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Cheers, tears and blood at Barcelona's final bullfight

Catalonia's ban on bullfighting soon comes into effect, and fans of the Spanish tradition have flocked to the final fight to say their goodbyes. But supporters of the "corrida" hope to bring the fight back some day.

Matador runs bull through red cape

Activists say the bullfight is animal cruelty

Three of Spain's top matadors perform at Barcelona's Monumental arena on Sunday in the last bullfight before a ban on the practice takes effect in the autonomous Catalonia region.

The arena expected a sold-out crowd of 20,000 as fans of the bloody tradition sought a chance to witness the farewell fight between man and bull. The ban in the northeastern region takes effect January 1, 2012.

The bullfight, called a "corrida" in Spanish, opens with 38-year-old Juan Mora, followed by Spain's top matador, 36-year-old Jose Tomas. The battle involves first lancing the bull behind the neck to drop its head; planting sharp, barbed sticks into its shoulders; running the bull around the ring with stylized passes to tire it; and finally plunging a steel sword deep between the animal's shoulders to kill it.

The final fight features 28-year-old Serafin Marin, a native Catalan and staunch defender of the Spanish tradition.

Activists lie dead on ground in protest to bullfights

Campaigns to ban the practice have gained momentum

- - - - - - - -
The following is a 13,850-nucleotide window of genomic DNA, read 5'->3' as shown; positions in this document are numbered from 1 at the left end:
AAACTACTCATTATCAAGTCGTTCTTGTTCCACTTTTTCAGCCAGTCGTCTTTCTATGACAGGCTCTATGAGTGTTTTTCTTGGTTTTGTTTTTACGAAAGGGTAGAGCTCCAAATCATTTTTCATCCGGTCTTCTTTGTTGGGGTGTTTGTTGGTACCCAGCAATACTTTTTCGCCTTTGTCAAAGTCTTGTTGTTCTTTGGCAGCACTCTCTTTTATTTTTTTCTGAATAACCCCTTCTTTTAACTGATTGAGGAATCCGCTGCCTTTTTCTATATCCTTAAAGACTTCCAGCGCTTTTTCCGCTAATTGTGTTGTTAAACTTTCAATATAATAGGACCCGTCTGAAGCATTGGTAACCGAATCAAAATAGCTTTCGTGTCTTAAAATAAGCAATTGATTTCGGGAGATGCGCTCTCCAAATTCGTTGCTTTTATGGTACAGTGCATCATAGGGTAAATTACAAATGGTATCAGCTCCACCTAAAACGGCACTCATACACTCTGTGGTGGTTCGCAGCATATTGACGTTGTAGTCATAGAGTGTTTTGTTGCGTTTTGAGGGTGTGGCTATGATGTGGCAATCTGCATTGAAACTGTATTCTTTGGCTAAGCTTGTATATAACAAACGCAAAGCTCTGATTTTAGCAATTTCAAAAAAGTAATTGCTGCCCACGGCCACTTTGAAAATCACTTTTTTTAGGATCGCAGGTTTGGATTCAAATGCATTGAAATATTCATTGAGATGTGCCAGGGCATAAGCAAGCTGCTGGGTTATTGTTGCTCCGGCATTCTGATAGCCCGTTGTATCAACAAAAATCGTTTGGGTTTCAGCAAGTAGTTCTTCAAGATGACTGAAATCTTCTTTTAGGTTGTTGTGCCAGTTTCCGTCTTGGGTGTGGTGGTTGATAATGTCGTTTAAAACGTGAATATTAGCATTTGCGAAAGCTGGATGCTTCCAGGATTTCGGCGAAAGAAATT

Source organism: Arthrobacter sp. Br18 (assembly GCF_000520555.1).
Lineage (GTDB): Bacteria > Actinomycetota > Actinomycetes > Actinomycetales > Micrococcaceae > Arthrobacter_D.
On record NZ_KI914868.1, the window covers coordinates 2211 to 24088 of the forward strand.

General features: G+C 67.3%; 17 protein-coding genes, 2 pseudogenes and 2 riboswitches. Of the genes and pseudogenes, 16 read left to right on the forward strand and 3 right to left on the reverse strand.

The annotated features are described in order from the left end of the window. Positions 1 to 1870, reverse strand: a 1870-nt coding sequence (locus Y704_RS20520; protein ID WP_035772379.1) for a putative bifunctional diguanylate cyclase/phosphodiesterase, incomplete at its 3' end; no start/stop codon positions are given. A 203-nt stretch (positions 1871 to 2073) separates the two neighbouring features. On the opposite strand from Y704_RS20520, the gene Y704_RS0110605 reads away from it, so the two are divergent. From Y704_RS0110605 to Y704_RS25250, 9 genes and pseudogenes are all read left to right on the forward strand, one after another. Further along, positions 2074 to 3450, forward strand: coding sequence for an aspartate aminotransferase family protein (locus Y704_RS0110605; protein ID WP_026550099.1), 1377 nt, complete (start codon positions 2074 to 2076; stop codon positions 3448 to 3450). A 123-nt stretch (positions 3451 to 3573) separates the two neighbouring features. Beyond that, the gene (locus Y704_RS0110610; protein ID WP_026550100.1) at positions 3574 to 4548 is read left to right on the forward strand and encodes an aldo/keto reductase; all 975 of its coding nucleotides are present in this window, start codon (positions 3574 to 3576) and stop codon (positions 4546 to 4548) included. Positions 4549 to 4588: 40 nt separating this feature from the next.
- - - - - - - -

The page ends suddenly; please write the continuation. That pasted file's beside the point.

"I feel bad about it, sad," Marin said of the ban. "They take away all your past and part of your future."

Rejection of all things Spanish

Marin said he agreed with pro-bullfighting activists in Catalonia that the campaign was more about asserting Catalan independence from Madrid than about animal rights.

While the popularity of bullfights remains high in much of the rest of Spain, it has been declining in Catalonia since the death of longtime dictator Francisco Franco in 1975. His fascist regime suppressed the region's distinct language and culture, and the rise of Catalan nationalism since then has paralleled a growing pushback against many aspects of the dominant Spanish culture.

Dozens of municipalities in Catalonia had already passed declarations condemning the bullfight when the regional parliament voted in July 2010 to approve the ban.

"Banning bullfighting in Catalonia is nothing more than an attack on liberty," said Carlos Nunez, president of Spain's pro-bullfighting umbrella group Mesa del Toro. "It's the fruit of policies in Catalonia against bullfighting and all that is seen to represent Spain."

Animal rights

But anti-bullfighting campaigner Soraya Gaston said the attack on the ban campaign was politically motivated.

Catalan nationalists wave flags

As Catalan nationalism has risen, the popularity of the bullfight has dropped

"Obviously a lot of political parties have tried to politicize this, but we mustn't forget that this popular proposal sprouted from a pure pro-animal rights standpoint aimed at eradicating animal cruelty," she said.

Pro-bullfighting activists have not given up. They are seeking the 500,000 signatures needed to petition the national parliament to protect the tradition by giving it official cultural heritage status.

But animal rights activists are the ones celebrating at the Monumental, planning a "funeral toast" for the corrida.

Helena Escoda, member of the rights group Prou!, Catalan for "Enough!" and which spearheaded the anti-bullfighting campaign, said she knew the fight was not over.

"We have won a battle but not the war," she said. "We will continue to work for animal rights in Spain, Catalonia and elsewhere."

Author: Andrew Bowen (AFP, AP)
Editor: Kyle James

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